“Working in an industry that constantly judges you, your look and your body isn’t easy,” said Wolter, who was 18 when she started modeling in Hamburg, Germany.

Once a healthy 136 pounds, Wolter shed 11 pounds from her 5-foot, 11-inch frame to land runway jobs. But she was urged to lose more. And by her first fashion week in 2009, she was down to 116 pounds.

At the time, Wolter thought “it was totally fine,” she wrote in an essay for I Love You magazine. “Now, while writing this, I am shaking my head. I can’t quite believe it.”

Soon the pressure to be thin became overwhelming.

“I realized I couldn’t look in the mirror anymore,” she wrote. “I knew something was wrong.”

Wolter decided to take some time off to rethink the business and relaunched her career as a plus-size model. Her agent said, “No way, you are not big enough,” she wrote. “But I didn’t give up. I made him measure my body, and I told him I could see what the plus-size agents had to say.”

New York plus-size agents quickly took her in, but she struggled to get work.

“And when I did, I needed to wear pads to make me look bigger,” she wrote.
"Suddenly, I was too slim.”

Now Wolter is back to being a “straight-size” model again, a reversion that saddens her.

“I was proud -- I actually loved being called plus-size,” she wrote. “I told everyone I was plus-size. I love the words ‘plus-size.’ To be given this label was most likely the happiest day I can remember.”

But Wolter said she no longer feels the pressure to be super-skinny, and as a result, sometimes opts for smaller projects.

“It’s not about how big you are, how small you are or what label you are given. It’s about how you carry yourself,” she wrote. “If you are comfortable with your body, you can sell pretty much anything.”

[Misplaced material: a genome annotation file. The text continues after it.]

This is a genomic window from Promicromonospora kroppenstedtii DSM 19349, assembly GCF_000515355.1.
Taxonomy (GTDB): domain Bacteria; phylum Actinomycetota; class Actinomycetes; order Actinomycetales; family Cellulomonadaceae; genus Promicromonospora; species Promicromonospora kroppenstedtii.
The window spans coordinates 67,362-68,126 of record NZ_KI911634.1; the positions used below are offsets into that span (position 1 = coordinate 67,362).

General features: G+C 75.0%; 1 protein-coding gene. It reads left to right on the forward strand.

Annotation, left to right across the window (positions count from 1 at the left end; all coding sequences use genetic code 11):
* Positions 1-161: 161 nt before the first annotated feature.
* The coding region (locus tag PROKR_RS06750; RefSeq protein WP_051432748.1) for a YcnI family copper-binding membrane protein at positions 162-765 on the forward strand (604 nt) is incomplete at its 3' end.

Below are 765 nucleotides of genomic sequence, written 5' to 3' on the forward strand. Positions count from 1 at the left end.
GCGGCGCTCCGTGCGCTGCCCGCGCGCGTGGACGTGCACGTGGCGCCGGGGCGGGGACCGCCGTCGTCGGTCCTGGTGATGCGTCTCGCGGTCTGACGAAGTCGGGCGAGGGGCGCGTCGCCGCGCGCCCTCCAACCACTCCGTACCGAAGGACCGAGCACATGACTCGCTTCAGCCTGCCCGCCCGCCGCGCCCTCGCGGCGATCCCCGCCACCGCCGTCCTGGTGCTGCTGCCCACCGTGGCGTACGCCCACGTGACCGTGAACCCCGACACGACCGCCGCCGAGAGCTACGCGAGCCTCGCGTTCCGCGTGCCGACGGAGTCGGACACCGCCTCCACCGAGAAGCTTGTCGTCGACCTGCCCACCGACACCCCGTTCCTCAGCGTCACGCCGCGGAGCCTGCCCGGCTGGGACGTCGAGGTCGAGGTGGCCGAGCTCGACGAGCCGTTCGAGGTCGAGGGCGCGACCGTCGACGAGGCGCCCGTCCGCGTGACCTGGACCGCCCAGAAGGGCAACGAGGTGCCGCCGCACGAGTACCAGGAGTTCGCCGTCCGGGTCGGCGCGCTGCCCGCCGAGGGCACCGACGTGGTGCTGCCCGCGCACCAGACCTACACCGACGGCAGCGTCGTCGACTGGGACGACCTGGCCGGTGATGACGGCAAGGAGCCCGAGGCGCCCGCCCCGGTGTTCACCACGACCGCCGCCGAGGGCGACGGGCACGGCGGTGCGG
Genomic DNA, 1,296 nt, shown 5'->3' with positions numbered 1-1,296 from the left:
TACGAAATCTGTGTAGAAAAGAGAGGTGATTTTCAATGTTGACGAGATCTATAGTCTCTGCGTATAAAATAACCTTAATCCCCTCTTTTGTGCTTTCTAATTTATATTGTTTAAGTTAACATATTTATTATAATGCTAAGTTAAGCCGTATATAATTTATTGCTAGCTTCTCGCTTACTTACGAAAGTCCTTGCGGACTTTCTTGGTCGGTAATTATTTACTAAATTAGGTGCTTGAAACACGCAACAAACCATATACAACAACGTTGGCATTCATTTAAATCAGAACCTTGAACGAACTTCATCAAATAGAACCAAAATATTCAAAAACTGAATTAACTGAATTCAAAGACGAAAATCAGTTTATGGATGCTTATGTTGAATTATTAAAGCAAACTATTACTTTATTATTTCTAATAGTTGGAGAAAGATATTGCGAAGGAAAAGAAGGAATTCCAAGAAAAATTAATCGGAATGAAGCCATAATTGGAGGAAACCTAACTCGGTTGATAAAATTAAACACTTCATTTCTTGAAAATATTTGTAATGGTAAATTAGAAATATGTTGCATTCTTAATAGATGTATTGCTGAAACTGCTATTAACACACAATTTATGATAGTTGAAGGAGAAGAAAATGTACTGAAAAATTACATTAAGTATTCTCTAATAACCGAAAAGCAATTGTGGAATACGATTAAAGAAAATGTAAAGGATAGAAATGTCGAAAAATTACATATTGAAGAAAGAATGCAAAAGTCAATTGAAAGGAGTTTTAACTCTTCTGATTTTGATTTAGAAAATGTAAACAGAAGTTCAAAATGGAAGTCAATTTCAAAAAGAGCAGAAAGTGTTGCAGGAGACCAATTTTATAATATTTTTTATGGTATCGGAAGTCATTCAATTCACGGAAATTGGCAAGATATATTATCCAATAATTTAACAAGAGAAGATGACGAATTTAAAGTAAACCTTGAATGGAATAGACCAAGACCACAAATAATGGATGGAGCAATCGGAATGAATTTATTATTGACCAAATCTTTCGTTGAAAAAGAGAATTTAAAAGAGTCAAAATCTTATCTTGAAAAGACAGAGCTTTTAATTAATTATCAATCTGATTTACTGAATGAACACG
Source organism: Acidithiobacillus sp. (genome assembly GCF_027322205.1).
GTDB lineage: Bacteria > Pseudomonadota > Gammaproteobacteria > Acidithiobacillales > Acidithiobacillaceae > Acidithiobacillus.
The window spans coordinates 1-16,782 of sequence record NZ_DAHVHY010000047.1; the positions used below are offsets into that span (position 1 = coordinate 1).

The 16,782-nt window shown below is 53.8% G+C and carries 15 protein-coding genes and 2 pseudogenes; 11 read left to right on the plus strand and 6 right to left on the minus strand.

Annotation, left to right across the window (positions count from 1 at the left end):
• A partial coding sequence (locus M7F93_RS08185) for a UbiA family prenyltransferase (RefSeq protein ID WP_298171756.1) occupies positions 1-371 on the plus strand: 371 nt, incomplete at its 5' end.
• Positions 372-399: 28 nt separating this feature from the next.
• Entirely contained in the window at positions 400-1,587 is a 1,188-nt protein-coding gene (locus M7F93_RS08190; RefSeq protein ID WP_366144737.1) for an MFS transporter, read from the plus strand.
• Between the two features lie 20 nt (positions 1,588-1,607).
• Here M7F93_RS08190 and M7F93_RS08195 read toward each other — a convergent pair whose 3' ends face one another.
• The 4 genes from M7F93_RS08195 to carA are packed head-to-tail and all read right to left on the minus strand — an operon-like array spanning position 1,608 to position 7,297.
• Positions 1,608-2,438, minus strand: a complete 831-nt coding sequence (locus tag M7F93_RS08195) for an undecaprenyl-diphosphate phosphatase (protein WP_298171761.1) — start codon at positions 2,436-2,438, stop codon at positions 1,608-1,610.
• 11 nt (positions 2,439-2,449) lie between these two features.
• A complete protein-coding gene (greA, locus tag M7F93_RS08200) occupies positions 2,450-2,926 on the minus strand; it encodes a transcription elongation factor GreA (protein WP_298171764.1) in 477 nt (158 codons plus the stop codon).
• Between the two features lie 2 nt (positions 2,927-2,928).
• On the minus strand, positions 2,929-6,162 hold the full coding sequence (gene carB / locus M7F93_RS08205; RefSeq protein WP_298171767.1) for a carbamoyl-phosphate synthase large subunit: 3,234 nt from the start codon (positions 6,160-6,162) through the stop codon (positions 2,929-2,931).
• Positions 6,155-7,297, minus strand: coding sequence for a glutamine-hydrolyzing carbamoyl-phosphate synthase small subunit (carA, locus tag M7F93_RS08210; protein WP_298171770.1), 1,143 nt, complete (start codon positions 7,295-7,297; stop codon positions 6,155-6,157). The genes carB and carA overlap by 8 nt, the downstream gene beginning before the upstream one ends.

Copyright 2012 ABC News Radio


Fighting the 'Mom-Shell' Image: New Moms Struggle to Embrace Post-Baby Body

Beyonce performing in Atlantic City, a little less than 4 months after giving birth. Kevin Mazur/WireImage(NEW YORK) -- There is a new breed of mother on the playground.

Just weeks after giving birth, women dubbed "mom-shells," a hybrid of mommies and bombshells, are flaunting their post-baby bodies with skinny jeans and six-inch heels -- an image perpetuated by Hollywood. From Gwyneth Paltrow to Beyonce, celebrity moms have posed in glossy body-after-baby spreads.

Janice Min, the former editor of Us Weekly, says she helped create a celebrity culture of baby bumps with those spreads. Now, she says, those picture-perfect women have "infected our minds" so that "real" moms think they too have to look bodacious after childbirth.

"This crazy shift happened where suddenly it was cool to be pregnant and show off your body after you have the baby," she said. "That was a way for all these actresses to suddenly communicate to the world, 'I'm sexy, I'm still employable, and you want to be like me.'"

But not everyone can look like Brazilian supermodel Gisele Bundchen shortly after childbirth.

"Gisele is a freak of nature," Min said. "These celebrities, a lot of them are just genetic aberrations."

Now there is a populist backlash. Alison Tate, a stay-at-home mom, had just given birth to her fourth child when she did something many women do every day: She resisted having a picture taken with her son at a birthday party because she said she knew she wouldn't like the way she looked.

"After I've had all my children, I felt like I had blown up like a balloon," she said. "It wasn't even a normal kind of being overweight. It's a deflated tire kind of being overweight. You can't fit into normal clothes right away. I felt dumpy, doubt-y, frustrated."

Tate had many reasons to be confident. She had an Ivy League education, she was happily married with four beautiful kids, but she still felt embarrassed by her body after giving birth. So she wrote a blog about the picture experience, and suddenly that moment became a movement.

Tate's website, "Mom Stays in the Picture," started a viral rallying cry and thousands of women submitted their own pictures, even if they didn't look their best.

"You're not looking at whether the mom is overweight, or did her hair, or did her makeup," Tate said. "All you see are moms and their kids, and all the love that are in those photos."

Tate said being a mom-shell is not what motherhood is all about.

"Our kids do not care what we look like," she said. "They only see their mother, and I just think that what women need to do is remember that. You don't ruin their pictures, you complete them."

Perhaps surprisingly, Janice Min can empathize. She too gave birth six months ago, to her third child, and said she also struggled when she saw herself in the mirror.